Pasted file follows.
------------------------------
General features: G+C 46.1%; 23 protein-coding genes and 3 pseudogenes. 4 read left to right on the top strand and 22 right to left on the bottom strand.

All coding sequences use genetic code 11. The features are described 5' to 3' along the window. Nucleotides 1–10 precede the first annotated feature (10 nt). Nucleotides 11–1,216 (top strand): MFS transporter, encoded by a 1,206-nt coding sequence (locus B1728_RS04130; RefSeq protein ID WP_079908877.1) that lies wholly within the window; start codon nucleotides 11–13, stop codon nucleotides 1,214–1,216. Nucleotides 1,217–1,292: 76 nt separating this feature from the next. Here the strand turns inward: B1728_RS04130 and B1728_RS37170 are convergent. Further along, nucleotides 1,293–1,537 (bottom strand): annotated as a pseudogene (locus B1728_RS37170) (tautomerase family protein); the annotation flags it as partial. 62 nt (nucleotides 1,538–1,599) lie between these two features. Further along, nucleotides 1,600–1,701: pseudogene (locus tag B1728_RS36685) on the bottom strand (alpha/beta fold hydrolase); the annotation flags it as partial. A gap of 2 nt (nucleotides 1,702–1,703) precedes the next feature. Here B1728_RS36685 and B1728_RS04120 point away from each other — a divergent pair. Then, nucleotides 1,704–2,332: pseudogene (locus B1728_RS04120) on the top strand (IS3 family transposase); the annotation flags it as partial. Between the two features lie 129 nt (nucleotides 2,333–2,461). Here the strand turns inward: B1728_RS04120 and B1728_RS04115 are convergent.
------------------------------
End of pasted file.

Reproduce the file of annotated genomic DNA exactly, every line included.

General features: G+C 46.1%; 23 protein-coding genes and 3 pseudogenes. 4 read left to right on the top strand and 22 right to left on the bottom strand.

All coding sequences use genetic code 11. The features are described 5' to 3' along the window. Nucleotides 1–10 precede the first annotated feature (10 nt). Nucleotides 11–1,216 (top strand): MFS transporter, encoded by a 1,206-nt coding sequence (locus B1728_RS04130; RefSeq protein ID WP_079908877.1) that lies wholly within the window; start codon nucleotides 11–13, stop codon nucleotides 1,214–1,216. Nucleotides 1,217–1,292: 76 nt separating this feature from the next. Here the strand turns inward: B1728_RS04130 and B1728_RS37170 are convergent. Further along, nucleotides 1,293–1,537 (bottom strand): annotated as a pseudogene (locus B1728_RS37170) (tautomerase family protein); the annotation flags it as partial. 62 nt (nucleotides 1,538–1,599) lie between these two features. Further along, nucleotides 1,600–1,701: pseudogene (locus tag B1728_RS36685) on the bottom strand (alpha/beta fold hydrolase); the annotation flags it as partial. A gap of 2 nt (nucleotides 1,702–1,703) precedes the next feature. Here B1728_RS36685 and B1728_RS04120 point away from each other — a divergent pair. Then, nucleotides 1,704–2,332: pseudogene (locus B1728_RS04120) on the top strand (IS3 family transposase); the annotation flags it as partial. Between the two features lie 129 nt (nucleotides 2,333–2,461). Here the strand turns inward: B1728_RS04120 and B1728_RS04115 are convergent.